Still from Gone Home (2013) - cassette - hero image
Gone Home (2013)
Stories & Ideas

Tue 16 Mar 2021

Love and self-acceptance: how Gone Home changed my life

Personal ResponseRepresentationThe Story of the Moving ImageVideogames
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Callan Webster

Visitor Services Officer

Callan Webster revisits The Fullbright Company’s 2013 first-person exploration game – a landmark in artful LGBTQI+ videogame storytelling.

Gone Home opens with "June 7, 1995, 1.15am". At this point in time, I am a mere 82 days old, without the capacity to comprehend or know that in 18 years I will play a game that will forever change me and eternally link me to this date.

Over the course of its roughly 90 minutes of gameplay, Gone Home managed to not just change the videogame industry, but change my life. It expanded my preconceived notions of what stories were told and what characters I could see portrayed in a game.

I can’t quite recall how exactly I came to play Gone Home soon after its launch in 2013, but in a year where I was obsessively playing The Last of Us and Grand Theft Auto V it still managed to spellbind me in a way few videogames have, before or since. I think its release coming in the same year as those AAA titles allowed it to have such a profound impact, juxtaposed against its peers and shining a light through the darkness.

By 2013 I don’t think I’d ever played a game with queer themes in it. In fact, as I avoided the truth about my own sexuality I would actively avoid viewing anything that could even be perceived as “gay”. Playing Gone Home really threw me for a loop at the time. Its story essentially plays out as a bait and switch where you keep expecting something sinister to happen, not simply because that’s how queer stories were (and are) often told, but the entire gameplay and design actively leads you to expect the worst at all times.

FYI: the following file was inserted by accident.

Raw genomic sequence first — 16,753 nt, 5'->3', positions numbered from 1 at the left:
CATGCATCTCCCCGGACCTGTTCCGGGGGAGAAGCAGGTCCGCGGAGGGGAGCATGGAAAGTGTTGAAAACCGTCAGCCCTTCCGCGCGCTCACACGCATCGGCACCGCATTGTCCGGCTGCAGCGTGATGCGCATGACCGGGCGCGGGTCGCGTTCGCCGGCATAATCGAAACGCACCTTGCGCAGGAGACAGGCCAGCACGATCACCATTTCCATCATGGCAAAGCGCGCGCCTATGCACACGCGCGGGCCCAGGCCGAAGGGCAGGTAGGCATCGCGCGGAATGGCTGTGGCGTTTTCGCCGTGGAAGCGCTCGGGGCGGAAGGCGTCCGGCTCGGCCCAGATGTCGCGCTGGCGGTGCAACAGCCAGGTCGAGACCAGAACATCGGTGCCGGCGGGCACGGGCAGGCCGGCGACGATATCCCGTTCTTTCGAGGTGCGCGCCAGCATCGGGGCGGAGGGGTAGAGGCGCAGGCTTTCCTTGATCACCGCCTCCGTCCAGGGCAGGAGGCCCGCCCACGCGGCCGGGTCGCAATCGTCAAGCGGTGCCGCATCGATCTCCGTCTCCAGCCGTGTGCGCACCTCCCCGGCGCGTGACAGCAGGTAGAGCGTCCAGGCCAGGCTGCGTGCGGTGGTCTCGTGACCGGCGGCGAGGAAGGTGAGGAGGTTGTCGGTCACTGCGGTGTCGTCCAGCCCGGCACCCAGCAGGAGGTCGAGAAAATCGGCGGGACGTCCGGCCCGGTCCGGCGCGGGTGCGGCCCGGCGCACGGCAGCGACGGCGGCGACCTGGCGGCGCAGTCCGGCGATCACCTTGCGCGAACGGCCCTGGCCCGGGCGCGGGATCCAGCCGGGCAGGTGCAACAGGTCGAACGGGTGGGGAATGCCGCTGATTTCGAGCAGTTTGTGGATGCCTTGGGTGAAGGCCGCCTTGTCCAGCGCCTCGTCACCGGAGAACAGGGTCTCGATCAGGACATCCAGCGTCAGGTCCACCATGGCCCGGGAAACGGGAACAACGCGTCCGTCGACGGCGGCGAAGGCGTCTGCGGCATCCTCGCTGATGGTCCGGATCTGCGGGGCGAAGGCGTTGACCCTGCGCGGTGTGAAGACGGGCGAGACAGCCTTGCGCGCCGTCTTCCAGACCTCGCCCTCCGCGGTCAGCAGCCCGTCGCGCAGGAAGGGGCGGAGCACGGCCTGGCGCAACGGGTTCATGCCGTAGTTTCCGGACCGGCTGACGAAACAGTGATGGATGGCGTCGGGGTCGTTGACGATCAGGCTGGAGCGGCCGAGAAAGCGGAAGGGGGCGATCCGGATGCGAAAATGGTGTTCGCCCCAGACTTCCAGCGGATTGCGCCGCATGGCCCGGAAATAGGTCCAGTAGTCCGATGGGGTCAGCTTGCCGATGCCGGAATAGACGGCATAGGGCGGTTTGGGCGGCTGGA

Amidst the constant rain, constant mentions of the supernatural and past trauma there’s a simple truth to Gone Home: it’s a love story. The dread you feel building up through the game is the same dread you feel as you begin to question and accept your sexuality. This game somehow distills that feeling so intensely and wraps it up in horror tropes that it was smuggled to players, in a way that wrought empathy and acceptance and helped usher in a new age of videogame styles and storytelling.

Playing the game again eight years later, allowing it to break my heart all over again, I felt overwhelmed not just by the game but by how far I have come personally since its release and how many more examples we now have of inclusive storytelling that allows us to feel represented in games, but to also expose us to the lives and experiences of others, especially in the intimate realm of videogames. To quote Gone Home, “that's pretty intimate right? It felt intimate”.

Callan Webster, Visitor Services Officer

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